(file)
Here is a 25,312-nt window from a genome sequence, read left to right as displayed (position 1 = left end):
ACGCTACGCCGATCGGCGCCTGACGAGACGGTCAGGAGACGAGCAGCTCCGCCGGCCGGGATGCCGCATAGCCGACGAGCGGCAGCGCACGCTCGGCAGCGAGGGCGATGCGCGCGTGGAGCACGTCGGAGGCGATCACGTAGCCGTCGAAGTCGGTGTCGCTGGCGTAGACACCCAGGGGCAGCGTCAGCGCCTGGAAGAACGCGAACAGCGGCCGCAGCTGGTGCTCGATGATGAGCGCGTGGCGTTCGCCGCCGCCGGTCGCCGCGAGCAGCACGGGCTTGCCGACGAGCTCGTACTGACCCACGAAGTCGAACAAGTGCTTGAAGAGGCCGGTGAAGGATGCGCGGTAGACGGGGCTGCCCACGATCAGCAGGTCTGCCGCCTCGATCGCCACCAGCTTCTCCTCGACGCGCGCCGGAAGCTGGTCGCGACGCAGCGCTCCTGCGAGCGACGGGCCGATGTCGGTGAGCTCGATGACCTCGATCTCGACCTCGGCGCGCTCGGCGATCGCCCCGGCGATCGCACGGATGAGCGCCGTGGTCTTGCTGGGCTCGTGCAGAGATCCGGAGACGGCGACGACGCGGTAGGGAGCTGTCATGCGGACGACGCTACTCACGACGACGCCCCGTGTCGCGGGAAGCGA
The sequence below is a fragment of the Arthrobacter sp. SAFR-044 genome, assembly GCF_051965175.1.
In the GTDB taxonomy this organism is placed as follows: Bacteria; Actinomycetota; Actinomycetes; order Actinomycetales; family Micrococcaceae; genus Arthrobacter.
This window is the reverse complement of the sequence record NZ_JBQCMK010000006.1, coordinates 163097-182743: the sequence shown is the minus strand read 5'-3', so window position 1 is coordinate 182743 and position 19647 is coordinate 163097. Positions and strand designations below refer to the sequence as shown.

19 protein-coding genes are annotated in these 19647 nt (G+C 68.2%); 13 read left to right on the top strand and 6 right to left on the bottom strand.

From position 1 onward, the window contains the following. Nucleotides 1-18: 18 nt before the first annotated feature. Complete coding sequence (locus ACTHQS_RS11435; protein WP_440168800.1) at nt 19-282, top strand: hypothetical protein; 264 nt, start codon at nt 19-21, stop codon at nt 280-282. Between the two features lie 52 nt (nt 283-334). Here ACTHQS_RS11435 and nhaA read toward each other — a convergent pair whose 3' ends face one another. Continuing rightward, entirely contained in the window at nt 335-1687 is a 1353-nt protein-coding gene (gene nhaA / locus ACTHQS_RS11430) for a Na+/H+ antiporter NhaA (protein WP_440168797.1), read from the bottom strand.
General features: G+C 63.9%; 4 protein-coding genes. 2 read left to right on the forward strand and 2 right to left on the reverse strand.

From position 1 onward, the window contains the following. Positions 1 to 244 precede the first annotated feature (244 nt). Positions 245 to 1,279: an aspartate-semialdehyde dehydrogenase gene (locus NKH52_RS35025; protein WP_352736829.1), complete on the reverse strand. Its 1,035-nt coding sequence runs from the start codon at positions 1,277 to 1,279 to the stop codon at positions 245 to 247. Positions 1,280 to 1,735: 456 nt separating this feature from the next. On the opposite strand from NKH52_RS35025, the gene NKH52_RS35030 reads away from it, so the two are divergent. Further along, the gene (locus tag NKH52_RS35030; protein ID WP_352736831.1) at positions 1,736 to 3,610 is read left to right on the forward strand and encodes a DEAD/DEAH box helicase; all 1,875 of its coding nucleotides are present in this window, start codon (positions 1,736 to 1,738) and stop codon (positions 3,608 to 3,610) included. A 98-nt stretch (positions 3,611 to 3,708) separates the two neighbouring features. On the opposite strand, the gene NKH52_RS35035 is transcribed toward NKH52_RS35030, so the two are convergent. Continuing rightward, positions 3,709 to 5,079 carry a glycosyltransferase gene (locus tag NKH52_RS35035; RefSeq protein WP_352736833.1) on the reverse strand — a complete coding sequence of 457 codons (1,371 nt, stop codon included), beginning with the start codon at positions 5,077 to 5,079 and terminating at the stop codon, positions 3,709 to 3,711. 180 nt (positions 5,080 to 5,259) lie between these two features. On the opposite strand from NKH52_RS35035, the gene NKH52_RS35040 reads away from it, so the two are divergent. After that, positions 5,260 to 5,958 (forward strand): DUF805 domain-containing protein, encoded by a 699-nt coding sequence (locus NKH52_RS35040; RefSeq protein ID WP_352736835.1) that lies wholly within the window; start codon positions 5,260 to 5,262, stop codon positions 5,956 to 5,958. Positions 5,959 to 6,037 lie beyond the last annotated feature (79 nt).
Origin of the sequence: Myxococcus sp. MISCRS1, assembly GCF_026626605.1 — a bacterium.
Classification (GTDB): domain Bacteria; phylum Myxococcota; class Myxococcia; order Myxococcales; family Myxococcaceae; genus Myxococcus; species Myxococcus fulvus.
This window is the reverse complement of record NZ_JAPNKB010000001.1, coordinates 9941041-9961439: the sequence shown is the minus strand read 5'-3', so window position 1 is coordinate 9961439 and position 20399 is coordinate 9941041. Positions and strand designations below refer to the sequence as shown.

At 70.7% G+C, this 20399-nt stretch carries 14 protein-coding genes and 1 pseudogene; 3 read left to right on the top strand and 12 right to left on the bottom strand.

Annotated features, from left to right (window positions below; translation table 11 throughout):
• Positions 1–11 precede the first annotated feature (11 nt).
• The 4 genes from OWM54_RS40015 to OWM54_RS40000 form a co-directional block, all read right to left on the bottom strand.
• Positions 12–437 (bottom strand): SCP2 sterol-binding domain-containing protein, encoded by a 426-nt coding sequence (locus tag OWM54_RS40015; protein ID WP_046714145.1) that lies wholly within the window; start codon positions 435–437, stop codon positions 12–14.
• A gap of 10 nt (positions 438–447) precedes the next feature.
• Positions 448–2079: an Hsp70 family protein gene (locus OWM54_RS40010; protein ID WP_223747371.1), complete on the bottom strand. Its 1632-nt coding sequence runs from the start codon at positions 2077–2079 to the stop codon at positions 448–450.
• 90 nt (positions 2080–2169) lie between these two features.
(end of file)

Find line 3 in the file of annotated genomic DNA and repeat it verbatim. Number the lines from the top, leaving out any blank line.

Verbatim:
The sequence below is a fragment of the Arthrobacter sp. SAFR-044 genome, assembly GCF_051965175.1.